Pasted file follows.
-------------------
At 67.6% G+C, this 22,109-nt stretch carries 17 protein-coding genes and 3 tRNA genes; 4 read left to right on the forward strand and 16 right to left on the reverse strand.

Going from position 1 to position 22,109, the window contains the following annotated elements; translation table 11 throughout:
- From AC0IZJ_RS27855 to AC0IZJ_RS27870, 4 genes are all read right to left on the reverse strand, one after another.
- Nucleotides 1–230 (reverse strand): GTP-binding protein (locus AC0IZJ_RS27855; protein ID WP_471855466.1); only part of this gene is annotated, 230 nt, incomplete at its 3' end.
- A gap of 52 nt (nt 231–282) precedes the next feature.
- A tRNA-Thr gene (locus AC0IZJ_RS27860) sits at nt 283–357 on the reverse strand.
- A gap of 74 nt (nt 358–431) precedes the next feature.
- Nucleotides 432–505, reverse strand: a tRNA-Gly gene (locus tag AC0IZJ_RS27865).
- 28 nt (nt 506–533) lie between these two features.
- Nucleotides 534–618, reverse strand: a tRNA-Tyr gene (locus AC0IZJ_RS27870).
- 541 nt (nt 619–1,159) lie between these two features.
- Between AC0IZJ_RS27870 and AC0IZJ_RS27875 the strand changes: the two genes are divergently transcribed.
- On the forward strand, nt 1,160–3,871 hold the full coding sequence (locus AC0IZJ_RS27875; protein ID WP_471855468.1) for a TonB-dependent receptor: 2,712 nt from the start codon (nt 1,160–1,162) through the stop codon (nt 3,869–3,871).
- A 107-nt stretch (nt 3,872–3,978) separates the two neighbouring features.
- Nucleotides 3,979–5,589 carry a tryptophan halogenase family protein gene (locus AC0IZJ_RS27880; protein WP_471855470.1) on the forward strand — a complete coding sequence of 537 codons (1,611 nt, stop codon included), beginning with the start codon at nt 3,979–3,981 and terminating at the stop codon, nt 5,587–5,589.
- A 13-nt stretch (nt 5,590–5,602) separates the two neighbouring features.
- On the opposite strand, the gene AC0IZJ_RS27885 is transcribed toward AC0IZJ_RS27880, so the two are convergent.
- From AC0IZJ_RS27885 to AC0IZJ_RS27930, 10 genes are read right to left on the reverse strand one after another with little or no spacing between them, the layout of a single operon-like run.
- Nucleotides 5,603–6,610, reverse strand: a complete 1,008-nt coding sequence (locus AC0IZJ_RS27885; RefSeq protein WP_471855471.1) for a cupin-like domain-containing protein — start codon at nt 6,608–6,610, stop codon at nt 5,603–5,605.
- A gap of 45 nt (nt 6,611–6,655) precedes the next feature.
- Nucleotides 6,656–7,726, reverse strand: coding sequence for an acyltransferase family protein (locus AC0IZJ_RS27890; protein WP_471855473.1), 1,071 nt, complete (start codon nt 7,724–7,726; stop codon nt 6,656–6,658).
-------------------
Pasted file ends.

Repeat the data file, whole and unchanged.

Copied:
At 67.6% G+C, this 22,109-nt stretch carries 17 protein-coding genes and 3 tRNA genes; 4 read left to right on the forward strand and 16 right to left on the reverse strand.

Going from position 1 to position 22,109, the window contains the following annotated elements; translation table 11 throughout:
- From AC0IZJ_RS27855 to AC0IZJ_RS27870, 4 genes are all read right to left on the reverse strand, one after another.
- Nucleotides 1–230 (reverse strand): GTP-binding protein (locus AC0IZJ_RS27855; protein ID WP_471855466.1); only part of this gene is annotated, 230 nt, incomplete at its 3' end.
- A gap of 52 nt (nt 231–282) precedes the next feature.
- A tRNA-Thr gene (locus AC0IZJ_RS27860) sits at nt 283–357 on the reverse strand.
- A gap of 74 nt (nt 358–431) precedes the next feature.
- Nucleotides 432–505, reverse strand: a tRNA-Gly gene (locus tag AC0IZJ_RS27865).
- 28 nt (nt 506–533) lie between these two features.
- Nucleotides 534–618, reverse strand: a tRNA-Tyr gene (locus AC0IZJ_RS27870).
- 541 nt (nt 619–1,159) lie between these two features.
- Between AC0IZJ_RS27870 and AC0IZJ_RS27875 the strand changes: the two genes are divergently transcribed.
- On the forward strand, nt 1,160–3,871 hold the full coding sequence (locus AC0IZJ_RS27875; protein ID WP_471855468.1) for a TonB-dependent receptor: 2,712 nt from the start codon (nt 1,160–1,162) through the stop codon (nt 3,869–3,871).
- A 107-nt stretch (nt 3,872–3,978) separates the two neighbouring features.
- Nucleotides 3,979–5,589 carry a tryptophan halogenase family protein gene (locus AC0IZJ_RS27880; protein WP_471855470.1) on the forward strand — a complete coding sequence of 537 codons (1,611 nt, stop codon included), beginning with the start codon at nt 3,979–3,981 and terminating at the stop codon, nt 5,587–5,589.
- A 13-nt stretch (nt 5,590–5,602) separates the two neighbouring features.
- On the opposite strand, the gene AC0IZJ_RS27885 is transcribed toward AC0IZJ_RS27880, so the two are convergent.
- From AC0IZJ_RS27885 to AC0IZJ_RS27930, 10 genes are read right to left on the reverse strand one after another with little or no spacing between them, the layout of a single operon-like run.
- Nucleotides 5,603–6,610, reverse strand: a complete 1,008-nt coding sequence (locus AC0IZJ_RS27885; RefSeq protein WP_471855471.1) for a cupin-like domain-containing protein — start codon at nt 6,608–6,610, stop codon at nt 5,603–5,605.
- A gap of 45 nt (nt 6,611–6,655) precedes the next feature.
- Nucleotides 6,656–7,726, reverse strand: coding sequence for an acyltransferase family protein (locus AC0IZJ_RS27890; protein WP_471855473.1), 1,071 nt, complete (start codon nt 7,724–7,726; stop codon nt 6,656–6,658).